Ivermectin 0.4-0.5mg/kg/day for 5-7 days (ivmmeta.com) (Find a Doctor)
Either or both HCQ and IVM can be used, and if one only, the second agent may be added after about 2 days of treatment if obvious recovery has not yet been observed etc.
If HCQ is not available, Quercetin 500mg 3 times a day for 7 days OR EGCG 400mg 2 times a day for 7 days
In combination with the above (AND):
1. Elemental Zinc 50 - 100 mg 1 time a day for 7 days
2. Hydroxychloroquine (HCQ) 200mg 2 times a day for 7 days (Find a Doctor)
3. Azithromycin 500mg 1 time a day for 5 days OR Doxycycline 100mg 2 times a day for 7 days
4. Vitamin C 1000 mg 1 time a day for 7 days
5. Vitamin D3 10,000 IU 1 time a day for 7 days
Other treatment options
- Dexamethasone 6-12mg 1 time a day for 7 days OR Prednisone 20mg twice a day for 7 days, taper as needed.
- Budesonide 1mg/2cc solution via nebulizer twice a day for 7 days.
- Blood thinners (i.e. Aspirin, Lovenox, Eliquis, Xarelto, Pradaxa) (Amazon)
- Colchicine 0.6mg 2-3 times a day for 5-7 days.
- Monoclonal antibodies.
- Home IV fluids and oxygen.
In addition to what is recommended by the zelenko protocol, the FLCCC I-MASK+ treatment protocol includes mouthwash, melatonin and ivermectin and incorporates repurposed and newer agents like anti-androgens and fluvoxamine. The I-MASK+ treatment protocol also categorises the treatment agents into first line agents and second line agents for those who do not respond to first line agents and for those high risk patients with co-morbidities.
- Zinc is critical. It helps block the virus from multiplying. Hydroxychloroquine is the carrier taking zinc INTO the cells to do its job.
- Vitamin D3: Preferable in oil capsules for better absorption.
- Should quercetin be taken with zinc? Yes. Quercetin works best when taken with vitamin C and Bromelain, as vitamin C helps activate it and bromelain helps with the absorption. Vitamin C does not affect the absorption of normal dietary levels of zinc (Ref). Further, quercetin helps the transport of zinc across the cell membrane as a zinc ionophore.
- Although ivermectin and hydroxychloroquine are relatively safe drugs, they are still synthetic chemicals that can have side effects. Vitamin D, C, Zinc and Quercetin are nutrients that your body require for optimal health. Nutrients are safer alternatives especially if your risk is low e.g. age below 50 and no other chronic illness. Discuss with your doctor on the benefit vs risk for each treatment.
- Quercetin has one moderate drug interaction with warfarin. Do not take quercetin without medical advice if you are using warfarin.
In an effort to make it easier for patients, Dr Zelenko has developed an oral supplement that contains all four key ingredients: vitamin C, quercetin, vitamin D3 and zinc. It’s referred to as 'Z-Stack Supplement'.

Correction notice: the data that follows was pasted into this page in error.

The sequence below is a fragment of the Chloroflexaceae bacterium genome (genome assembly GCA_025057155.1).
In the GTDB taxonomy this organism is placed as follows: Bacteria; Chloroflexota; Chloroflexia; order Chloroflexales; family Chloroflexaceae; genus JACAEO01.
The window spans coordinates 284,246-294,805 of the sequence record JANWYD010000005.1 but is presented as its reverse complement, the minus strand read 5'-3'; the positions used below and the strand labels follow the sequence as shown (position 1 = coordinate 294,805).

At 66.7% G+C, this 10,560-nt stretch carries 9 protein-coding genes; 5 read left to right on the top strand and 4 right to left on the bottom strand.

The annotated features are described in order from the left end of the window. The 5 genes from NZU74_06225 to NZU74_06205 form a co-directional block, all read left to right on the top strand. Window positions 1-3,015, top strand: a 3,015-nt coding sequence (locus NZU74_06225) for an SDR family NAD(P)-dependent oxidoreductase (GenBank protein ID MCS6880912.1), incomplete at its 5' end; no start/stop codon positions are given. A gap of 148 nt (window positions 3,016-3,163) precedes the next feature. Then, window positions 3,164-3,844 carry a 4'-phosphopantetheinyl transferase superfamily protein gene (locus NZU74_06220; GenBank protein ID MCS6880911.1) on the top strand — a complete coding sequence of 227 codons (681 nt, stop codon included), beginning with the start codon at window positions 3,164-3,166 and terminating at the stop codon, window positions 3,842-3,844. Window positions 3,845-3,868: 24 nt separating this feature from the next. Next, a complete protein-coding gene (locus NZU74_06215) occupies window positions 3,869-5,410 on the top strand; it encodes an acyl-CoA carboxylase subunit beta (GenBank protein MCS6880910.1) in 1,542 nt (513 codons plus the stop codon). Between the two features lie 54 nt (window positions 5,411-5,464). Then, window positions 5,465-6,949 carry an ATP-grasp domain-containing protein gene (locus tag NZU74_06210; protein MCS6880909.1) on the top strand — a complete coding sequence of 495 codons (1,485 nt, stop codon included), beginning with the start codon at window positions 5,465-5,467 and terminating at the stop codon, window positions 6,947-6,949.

Z-Stack Vitamin cocktail provides key ingredients needed in order to help your body fight off this deadly invader. The Z-Stack Vitamins are Kosher certified, GMP certified and made in the USA.
Note: To get 5% OFF, please use this coupon code: drfrancis
About Dr Vladimir ZelenkoHe graduated with a B.A. degree with high honors in Chemistry from Hofstra University. After receiving an academic scholarship to attend S.U.N.Y. at Buffalo School of Medicine, he earned his M.D. degree in May 2000. Dr. Zelenko completed his family medicine residency at South Nassau Communities Hospital in Oceanside, N.Y. in May 2004. Since then, Dr. Zelenko has practiced family medicine in New York’s Hudson Valley. He has been described by his patients as like a family member to thousands of families, and is a medical adviser to the volunteer ambulance corps in Kiryas Joel, New York.
When asked about studies that seemed to discredit the efficacy of HCQ in treating the coronavirus, Zelenko explained “You don’t fire a gun without a bullet in it and then say the gun doesn’t work when you don’t kill the target. The studies that were done on HCQ did not include the use of Zinc. HCQ is what opens the cell and enables Zinc to attack the virus. One is not effective without the other, or without a suitable substitute for HCQ. The studies were designed to fail.”
Dr. Zelenko says that both prophylaxis measures and actual case treatments need to be customized to the individual. As a general rule, he says, those people who are in the higher risk groups, both by age and by other pre-existing conditions, require more aggressive actions on both the preventative and diagnostic side.
“This virus remains relatively stable inside the host for about the first five days,” Zelenko said. “After that it starts to multiply rapidly. It also starts to migrate from sinus to lungs and cardio areas where involvement becomes more severe and treatment becomes more difficult. The key is early intervention.” Zelenko again mentioned his 84% success rate in high-risk patients.